Steve Sharman looks at how goalkeeper Tim Howard turned his Tourettes syndrome into an advantage.
After a playing career spanning three decades, this summer former USA goalkeeper Tim Howard hung up his gloves for good. Steve Sharman looks at how Tim Howard managed his Tourettes and Obsessive Compulsive Order and how he even used them as an advantage in the game.
A renowned shot-stopper, Howard won the FA Cup, League Cup and Community Shield with Manchester United before moving to Everton where he made over 300 appearances, keeping over 100 clean sheets and becoming the US men’s national team’s most capped goalkeeper.
In the 2014 World Cup last-16 match against Belgium, Howard made an astonishing 16 saves, a record for a single World Cup game. He has also collected many individual awards, including the PFA Premier League team of the year in 2003/04 and the FIFA Confederations Cup Golden Glove award in 2009.
What makes this distinguished career even more remarkable is that Howard has Tourette’s Disorder (TD) and Obsessive-Compulsive disorder (OCD).
Experienced by approximately 0.5% of the UK population, TD is classified as a neurological disorder and is characterised by repetitive involuntary movements and vocalisations, referred to as tics (e.g. blinking, throat-clearing). TD typically emerges during childhood and is more common in males; OCD is classified as a mental health condition which centres on obsessive thoughts and compulsive behaviours and is found in over 1% of the UK population.
Already conscious of his own inability to concentrate or sit still, Howard’s own tics started to emerge when he was 10 years old. At first his compulsions were limited to touching inanimate objects but soon progressed to physical tics, including shoulder shrugging, hard blinking and eye-rolling.
Through childhood and into adulthood, it was only being involved in the action on the sports field that Howard felt he was better able to control his tics.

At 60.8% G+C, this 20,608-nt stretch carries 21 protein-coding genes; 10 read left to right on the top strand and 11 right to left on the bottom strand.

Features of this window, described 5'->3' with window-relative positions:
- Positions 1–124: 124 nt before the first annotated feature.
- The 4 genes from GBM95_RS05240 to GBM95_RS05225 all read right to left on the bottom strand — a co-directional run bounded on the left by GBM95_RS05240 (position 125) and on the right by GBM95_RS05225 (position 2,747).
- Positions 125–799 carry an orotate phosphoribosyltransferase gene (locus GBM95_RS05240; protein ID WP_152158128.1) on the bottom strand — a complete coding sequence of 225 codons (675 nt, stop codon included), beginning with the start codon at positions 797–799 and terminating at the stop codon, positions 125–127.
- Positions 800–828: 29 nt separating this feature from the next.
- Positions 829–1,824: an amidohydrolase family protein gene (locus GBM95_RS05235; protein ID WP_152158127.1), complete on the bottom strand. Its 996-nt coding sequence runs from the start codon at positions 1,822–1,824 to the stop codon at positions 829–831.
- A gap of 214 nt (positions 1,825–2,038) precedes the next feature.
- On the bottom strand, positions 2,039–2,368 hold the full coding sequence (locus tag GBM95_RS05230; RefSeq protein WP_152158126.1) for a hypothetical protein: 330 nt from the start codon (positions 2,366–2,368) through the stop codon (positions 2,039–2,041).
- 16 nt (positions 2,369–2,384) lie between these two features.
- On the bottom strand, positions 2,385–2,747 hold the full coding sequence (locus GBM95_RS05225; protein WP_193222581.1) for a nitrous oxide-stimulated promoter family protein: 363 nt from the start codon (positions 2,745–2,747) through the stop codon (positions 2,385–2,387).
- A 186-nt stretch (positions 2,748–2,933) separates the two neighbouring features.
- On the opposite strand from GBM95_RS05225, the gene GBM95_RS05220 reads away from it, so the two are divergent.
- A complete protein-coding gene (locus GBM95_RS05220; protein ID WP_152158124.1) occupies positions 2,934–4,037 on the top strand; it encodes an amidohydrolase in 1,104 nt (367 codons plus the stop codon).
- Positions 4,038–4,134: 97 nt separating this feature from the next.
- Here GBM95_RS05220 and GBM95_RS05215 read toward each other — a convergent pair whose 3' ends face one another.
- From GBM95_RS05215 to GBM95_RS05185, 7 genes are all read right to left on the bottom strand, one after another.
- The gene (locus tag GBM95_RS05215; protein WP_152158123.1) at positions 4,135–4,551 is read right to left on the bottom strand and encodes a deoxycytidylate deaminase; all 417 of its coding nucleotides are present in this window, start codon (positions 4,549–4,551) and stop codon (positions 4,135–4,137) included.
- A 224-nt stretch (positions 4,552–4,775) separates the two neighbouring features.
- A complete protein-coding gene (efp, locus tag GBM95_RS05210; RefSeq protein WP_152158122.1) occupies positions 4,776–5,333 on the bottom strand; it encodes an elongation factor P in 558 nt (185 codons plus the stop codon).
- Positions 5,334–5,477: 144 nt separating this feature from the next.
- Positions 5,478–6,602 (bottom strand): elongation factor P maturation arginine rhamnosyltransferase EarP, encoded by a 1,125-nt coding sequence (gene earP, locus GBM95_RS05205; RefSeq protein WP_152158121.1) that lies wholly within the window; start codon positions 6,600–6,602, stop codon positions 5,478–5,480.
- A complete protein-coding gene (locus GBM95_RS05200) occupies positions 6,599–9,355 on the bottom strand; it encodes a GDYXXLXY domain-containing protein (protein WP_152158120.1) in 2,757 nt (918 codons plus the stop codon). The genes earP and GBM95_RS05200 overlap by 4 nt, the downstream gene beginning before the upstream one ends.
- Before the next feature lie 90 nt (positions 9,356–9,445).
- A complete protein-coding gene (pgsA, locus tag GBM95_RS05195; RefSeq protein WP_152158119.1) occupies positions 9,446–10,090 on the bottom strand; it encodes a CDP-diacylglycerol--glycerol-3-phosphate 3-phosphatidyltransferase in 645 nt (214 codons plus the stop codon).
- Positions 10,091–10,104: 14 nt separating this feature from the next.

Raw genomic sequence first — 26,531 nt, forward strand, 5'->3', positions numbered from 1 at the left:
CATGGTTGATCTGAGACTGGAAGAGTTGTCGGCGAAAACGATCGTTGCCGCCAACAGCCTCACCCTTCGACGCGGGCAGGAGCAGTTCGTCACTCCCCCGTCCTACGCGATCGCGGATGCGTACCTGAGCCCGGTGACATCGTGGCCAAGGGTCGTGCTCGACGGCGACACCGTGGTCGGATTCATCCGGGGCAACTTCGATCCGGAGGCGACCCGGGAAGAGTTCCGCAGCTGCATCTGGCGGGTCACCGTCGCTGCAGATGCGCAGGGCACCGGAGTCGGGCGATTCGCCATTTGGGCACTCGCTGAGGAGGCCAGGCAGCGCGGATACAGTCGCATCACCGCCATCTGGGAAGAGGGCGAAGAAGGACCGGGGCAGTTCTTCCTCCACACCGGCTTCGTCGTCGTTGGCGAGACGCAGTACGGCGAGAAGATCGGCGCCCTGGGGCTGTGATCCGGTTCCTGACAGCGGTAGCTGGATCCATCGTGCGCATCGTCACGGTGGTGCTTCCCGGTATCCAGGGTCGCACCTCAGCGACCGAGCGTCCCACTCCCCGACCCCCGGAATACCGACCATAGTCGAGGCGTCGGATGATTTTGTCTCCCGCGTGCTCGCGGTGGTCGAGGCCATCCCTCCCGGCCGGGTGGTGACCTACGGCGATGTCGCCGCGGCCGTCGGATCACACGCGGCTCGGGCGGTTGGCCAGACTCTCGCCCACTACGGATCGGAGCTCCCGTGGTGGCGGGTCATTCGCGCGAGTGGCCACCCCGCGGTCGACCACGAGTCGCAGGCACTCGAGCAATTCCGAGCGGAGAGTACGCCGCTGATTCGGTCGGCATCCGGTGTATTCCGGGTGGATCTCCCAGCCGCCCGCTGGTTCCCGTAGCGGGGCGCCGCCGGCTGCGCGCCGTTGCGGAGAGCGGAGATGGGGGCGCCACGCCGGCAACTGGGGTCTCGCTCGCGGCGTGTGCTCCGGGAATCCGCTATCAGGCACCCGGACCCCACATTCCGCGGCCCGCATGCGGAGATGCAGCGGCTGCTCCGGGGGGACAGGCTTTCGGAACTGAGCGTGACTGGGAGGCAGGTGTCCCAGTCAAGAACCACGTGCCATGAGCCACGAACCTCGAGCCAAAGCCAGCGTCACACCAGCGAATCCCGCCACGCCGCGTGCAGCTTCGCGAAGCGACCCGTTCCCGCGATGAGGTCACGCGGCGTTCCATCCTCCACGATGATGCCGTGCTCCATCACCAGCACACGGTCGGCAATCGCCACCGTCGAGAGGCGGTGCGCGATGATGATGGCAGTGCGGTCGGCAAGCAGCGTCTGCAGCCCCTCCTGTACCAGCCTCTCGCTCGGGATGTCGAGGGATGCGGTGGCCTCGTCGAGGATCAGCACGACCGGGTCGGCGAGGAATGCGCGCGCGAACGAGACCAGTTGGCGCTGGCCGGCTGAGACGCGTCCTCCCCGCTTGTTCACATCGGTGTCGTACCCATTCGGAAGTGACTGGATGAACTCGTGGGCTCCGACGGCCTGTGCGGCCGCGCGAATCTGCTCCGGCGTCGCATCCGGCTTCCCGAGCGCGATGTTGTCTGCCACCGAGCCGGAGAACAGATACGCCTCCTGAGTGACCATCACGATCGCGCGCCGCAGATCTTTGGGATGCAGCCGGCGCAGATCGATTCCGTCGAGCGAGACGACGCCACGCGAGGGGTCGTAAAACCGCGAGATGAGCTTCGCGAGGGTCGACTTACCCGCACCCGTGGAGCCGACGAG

How have TD and OCD affected Howard’s career?
Confounding the British media who ran particularly cruel, and it has to be said, ignorant headlines, Howard was able to turn his disorder into an advantage. Although at the mercy of his tics when the ball was at the other end of the pitch, when the action came close, his behaviour changed.
Those with TD are thought to be able to hyper-focus on a particular task; for Howard, as the ball was approaching his goal, he could hyper-focus. His tics went quiet, his concentration in the moment stronger than his involuntary movements or compulsions.
A further feature of TD is hyper-reactivity, expressed as unusually quick reflexes. Living in a world of super-fast twitch involuntary movements, watching a move develop in real time was like slow motion for Howard, enabling him to anticipate and react with almost superhuman speed reflexes.
Combine supreme physical agility with hyper-focus and hyper-reactivity, and all the handy attributes are there for a goalkeeper. Existing in the moment, despite, and perhaps even because of his TD, Howard was calm, focussed, and completely in control.
The primary cause of TD is unknown, however major theories centre on abnormalities in brain regions such as the basal ganglia, which helps control body movements, and the medial prefrontal cortex, thought to be involved in decision-making and memory consolidation.
Disruption of pathways between brain areas, and neurotransmitters that allow neurons to communicate are also thought to be influential in the development of the disorder.
There is no known cure for TD; prescribed treatments can include medication or behavioural therapy, although for many, the disorder becomes less severe as they grow older.
In the outside world, tics such as Howard’s might mark him out as different. However, in football, many players have peculiar quirks or unusual pre-match routines that must be followed religiously, meaning Howard is not alone in repetitive, ritualistic behaviour, even if his are perhaps more extreme.
What Howard does show is that being given a label as a young man and living with both a neurological disorder and a mental health condition need not be a barrier to a long and successful career; in fact, it can be quite the opposite.
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